She was a topiary artist. Hers was an early vocation. She was inspired by Grace Jones’ hair, a veritable chef d’oeuvre, but as she had no inclination to talk to people and listen to their critiques, she turned to plants. She did all the talking, explaining her plans, showing them her sketches, and asking for their cooperation before trimming them.  She had a soft spot for jungle animals that she sketched live at the zoo. Her skills were in high demand, especially for lions whose mane was made of Boston ivy so it turned fiery red in the fall.

After a journalist who was visiting his aunt wrote a travel piece on the Web, the little town was overwhelmed with tourists wanting to see the famous lions. The whole town’s economy soon revolved around garden tours, and buses disgorged rich widows with nothing to do but break the monotony of their lives with silly trips and shopping sprees. Postcards with topiary art sprung to life, t-shirts, dish towels, placemats, puzzles,… and demand for her work grew.

There was nothing she loved more than work on live plants, with the sensitivity of a sculptress, bringing to life the beast within the live matter. Plants revealed their true character – cubs playing, giraffes munching leaves, placid buffalos. It seemed normal to local children to play amidst wild plant-animals that were frozen mid-movement. The town’s inhabitants donated a piece of land so it could be turned into a public park, commissioning the artist to populate it with her imagination.

Local contests were held in schools to encourage the kids’ participation and the winner’s drawing was mounted as a piece de resistance. It was a duck, and she managed to convey whimsy in the jaunt of his webbed feet and the comical slant of his eyebrows. The piece was unveiled with a plaque showing the kids’ name and drawing. A barbecue was held to celebrate the opening of the park and the inhabitants walked amongst the wonderful creatures. They liked their realism and fine proportions as well as being able to recognize them. There was a quiet area for kids, where bushes had been turned into squirrels and bunnies – the bunnies made out of furry plants that were soft to the touch.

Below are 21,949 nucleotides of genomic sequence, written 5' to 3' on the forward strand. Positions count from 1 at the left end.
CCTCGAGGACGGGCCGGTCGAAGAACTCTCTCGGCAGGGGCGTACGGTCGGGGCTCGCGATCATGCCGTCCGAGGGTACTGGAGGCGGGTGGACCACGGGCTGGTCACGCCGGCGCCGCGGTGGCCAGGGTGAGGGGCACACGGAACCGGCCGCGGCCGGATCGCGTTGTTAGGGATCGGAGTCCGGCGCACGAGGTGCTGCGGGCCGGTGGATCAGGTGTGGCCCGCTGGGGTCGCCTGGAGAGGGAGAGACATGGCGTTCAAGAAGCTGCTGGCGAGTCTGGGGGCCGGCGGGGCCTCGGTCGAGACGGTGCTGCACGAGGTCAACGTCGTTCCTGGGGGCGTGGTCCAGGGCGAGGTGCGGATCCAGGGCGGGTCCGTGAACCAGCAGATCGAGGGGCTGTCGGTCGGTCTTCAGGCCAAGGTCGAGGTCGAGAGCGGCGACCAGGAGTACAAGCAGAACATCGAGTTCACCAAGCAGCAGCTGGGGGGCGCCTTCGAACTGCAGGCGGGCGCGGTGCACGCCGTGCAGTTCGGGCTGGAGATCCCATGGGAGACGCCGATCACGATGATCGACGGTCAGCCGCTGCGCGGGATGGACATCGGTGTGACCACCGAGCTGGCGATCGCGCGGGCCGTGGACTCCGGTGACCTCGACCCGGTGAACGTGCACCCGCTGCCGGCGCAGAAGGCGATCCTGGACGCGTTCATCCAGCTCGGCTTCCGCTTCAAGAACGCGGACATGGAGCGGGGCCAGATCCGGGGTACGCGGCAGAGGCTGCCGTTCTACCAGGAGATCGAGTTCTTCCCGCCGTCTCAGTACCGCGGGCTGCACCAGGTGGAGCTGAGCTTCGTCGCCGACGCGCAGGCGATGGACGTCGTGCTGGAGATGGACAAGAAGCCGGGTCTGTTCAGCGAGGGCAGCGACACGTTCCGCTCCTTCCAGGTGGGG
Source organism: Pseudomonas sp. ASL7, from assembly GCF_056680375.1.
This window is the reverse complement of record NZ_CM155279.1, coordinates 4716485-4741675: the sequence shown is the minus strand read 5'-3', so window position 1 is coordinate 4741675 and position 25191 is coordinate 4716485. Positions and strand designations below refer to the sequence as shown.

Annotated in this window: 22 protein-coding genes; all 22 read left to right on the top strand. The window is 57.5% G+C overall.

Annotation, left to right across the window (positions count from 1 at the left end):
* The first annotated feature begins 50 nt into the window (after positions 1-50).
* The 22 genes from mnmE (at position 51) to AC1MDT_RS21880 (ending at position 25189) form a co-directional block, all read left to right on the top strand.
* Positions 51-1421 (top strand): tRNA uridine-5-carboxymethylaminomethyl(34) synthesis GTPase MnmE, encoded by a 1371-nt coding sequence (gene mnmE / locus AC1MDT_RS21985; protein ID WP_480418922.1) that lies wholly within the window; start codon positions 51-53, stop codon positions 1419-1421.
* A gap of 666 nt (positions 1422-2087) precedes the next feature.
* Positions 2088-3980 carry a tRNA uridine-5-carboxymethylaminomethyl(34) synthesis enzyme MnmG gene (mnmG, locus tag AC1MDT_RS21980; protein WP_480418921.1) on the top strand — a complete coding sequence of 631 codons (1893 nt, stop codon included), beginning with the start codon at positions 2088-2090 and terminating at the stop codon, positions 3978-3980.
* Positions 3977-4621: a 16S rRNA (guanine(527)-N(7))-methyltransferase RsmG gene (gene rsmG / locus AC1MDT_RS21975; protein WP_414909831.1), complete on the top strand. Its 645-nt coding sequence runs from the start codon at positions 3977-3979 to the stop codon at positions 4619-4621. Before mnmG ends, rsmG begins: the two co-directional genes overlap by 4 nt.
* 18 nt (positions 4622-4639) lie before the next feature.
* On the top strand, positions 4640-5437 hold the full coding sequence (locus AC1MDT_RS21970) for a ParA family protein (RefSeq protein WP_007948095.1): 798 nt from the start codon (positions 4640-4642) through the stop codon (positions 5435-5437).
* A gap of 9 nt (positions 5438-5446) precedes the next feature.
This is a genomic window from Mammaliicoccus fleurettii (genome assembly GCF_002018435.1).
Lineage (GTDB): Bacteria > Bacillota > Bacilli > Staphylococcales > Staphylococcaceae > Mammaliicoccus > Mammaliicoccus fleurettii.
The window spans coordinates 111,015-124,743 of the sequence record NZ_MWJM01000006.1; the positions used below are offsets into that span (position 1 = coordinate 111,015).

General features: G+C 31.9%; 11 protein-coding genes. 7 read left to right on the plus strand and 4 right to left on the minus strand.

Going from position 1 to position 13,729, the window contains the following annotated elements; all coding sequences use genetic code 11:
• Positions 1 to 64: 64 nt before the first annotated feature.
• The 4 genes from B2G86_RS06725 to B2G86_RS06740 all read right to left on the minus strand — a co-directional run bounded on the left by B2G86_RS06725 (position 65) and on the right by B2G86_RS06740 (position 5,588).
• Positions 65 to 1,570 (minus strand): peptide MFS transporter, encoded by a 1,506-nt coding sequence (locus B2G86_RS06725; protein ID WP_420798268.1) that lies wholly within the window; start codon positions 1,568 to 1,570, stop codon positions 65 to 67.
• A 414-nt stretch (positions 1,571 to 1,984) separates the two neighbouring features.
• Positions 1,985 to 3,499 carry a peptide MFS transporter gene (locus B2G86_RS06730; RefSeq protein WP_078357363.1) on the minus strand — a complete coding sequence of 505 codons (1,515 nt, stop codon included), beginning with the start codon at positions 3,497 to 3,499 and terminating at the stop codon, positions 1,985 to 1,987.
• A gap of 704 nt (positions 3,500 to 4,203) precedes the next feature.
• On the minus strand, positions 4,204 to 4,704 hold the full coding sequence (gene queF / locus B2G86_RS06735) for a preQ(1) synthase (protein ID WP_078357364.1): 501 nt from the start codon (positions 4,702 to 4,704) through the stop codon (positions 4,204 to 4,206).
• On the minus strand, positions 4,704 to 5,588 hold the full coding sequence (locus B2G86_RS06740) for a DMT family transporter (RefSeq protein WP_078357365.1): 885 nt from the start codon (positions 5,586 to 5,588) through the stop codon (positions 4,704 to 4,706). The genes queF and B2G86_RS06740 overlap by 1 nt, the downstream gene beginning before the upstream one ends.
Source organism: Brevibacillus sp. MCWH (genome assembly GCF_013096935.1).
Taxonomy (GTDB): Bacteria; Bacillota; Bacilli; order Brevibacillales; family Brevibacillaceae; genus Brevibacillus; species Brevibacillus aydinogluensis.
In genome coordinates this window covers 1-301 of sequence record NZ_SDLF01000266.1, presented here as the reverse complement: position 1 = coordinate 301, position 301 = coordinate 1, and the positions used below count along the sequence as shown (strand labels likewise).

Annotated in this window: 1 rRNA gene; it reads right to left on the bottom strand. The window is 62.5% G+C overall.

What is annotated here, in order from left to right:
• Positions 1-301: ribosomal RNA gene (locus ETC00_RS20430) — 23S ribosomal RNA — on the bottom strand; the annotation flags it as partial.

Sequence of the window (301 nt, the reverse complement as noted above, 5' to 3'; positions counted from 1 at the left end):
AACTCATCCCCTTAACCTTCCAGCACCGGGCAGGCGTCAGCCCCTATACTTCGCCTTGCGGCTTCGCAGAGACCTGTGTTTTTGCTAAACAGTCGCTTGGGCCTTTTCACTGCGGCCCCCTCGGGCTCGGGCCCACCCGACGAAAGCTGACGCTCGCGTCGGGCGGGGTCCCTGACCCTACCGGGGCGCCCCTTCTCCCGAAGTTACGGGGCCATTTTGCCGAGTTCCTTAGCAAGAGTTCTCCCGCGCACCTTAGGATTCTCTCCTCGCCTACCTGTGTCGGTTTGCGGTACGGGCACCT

Unfortunately, one night, the whimsical creatures were expertly vandalized into slightly crooked and deformed caricatures. They remained works of art, but the original intent was turned on its head. The miscreant – for there was only one, after all – was apprehended; at the artist’s insistence, he was ordered to do community work with her. As the artist was excited to meet a fellow topiary artist, they became fast friends. She learned from him a certain cynicism that added some bite to her otherwise banal creations and turned her into an artist of higher stature. Her later works were considered more mature and won her critical acclaim. However, she never regained her following amongst the early admirers that had made her fame.